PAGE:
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READER POLL 2017
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Wanna win a new surfboard? We have a custom Chilli ‘Black Vulture’ to gift (plus all the trim you’d expect from a premium dealer). To be in the running, just answer a few questions for us. It won’t take long.

Close
Close READER POLL 2017
We promise this won't (really) hurt.

Wanna win a new surfboard? We have a custom Chilli ‘Black Vulture’ to gift (plus all the trim you’d expect from a premium dealer). To be in the running, just answer a few questions for us. It won’t take long.

Death by Devil Winds, The Best Highline In The Biz And The Sharkiest Spot On Tour

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Death by Devil Winds, The Best Highline In The Biz And The Sharkiest Spot On Tour

Jeffreys is most renowned for elongated walls, lurking underwater locals, and most recently how damn well Filipe Toledo surfs the place. But the midway marker of the 2018 world tour, like all locales, is home to more than you see on the stream.

Consider "No Contest" your insight behind the webcast, and no, this one isn’t streaming purely on Facebook.

But before you surf it, you need to get there, and as it turns out, South Africa’s southern tip ain’t the easiest of locations to get to. Jeffreys Bay only sits one hour drive from Port Elizabeth, but it takes the majority of the tour a hell of a lot longer to get there than a simple car trip.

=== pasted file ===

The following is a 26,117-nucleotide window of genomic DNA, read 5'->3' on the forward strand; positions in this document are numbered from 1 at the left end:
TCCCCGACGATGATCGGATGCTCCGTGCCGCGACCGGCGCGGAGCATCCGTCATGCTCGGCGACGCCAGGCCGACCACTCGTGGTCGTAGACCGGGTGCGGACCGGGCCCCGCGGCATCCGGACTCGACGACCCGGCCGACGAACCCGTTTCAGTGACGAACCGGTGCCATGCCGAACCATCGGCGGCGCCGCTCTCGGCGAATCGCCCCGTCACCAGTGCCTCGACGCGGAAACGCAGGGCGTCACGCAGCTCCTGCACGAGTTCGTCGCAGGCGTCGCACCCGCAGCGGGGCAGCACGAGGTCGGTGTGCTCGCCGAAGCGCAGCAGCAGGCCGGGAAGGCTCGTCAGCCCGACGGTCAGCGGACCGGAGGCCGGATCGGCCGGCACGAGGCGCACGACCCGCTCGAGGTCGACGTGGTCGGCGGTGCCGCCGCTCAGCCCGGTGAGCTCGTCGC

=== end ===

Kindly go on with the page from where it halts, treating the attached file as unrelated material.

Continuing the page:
Multiple long haul flights, missed connections, extended car rides which altogether are usually more than 24 hours worth of straight transit, or in some cases two days.

But once you’re there “you’re looking at getting one of the longest rides of your life,” as Jordy Smith, the local 2x J-Bay winner puts it.

In addition to freesurfing and warmup footage of the tour taking to the Supertubes canvas, we spoke to Jordy for a rundown from Boneyards down to The Point (it’s a kilometre long), Carissa Moore on her first time and first competition here for the women's inaugural showing at Jeffreys, plus local big wave surfer, shaper and restauranteur, Grant ‘Twiggy’ Baker for a run around the town.

J-Bay isn’t just all about the top-32 though, Surfers Not Street Children is a not for profit group making a noticeable difference in South Africa using surfing as their means – hence the name. They’ve been operating out of Durban since 2012, and are also set-up in Mozambique and the United Kingdom. Rather than surfing being a simple hobby, the organisation has used surfing to redirect children at risk and place something positive within their lives – just ask Sihle Mbutho, who was helped by SNSC and is now an ambassador for them.

Oh, plus there’s sharks, a few of ‘em. And you thought Margies was littered.

Just jump up there and watch the clip already.

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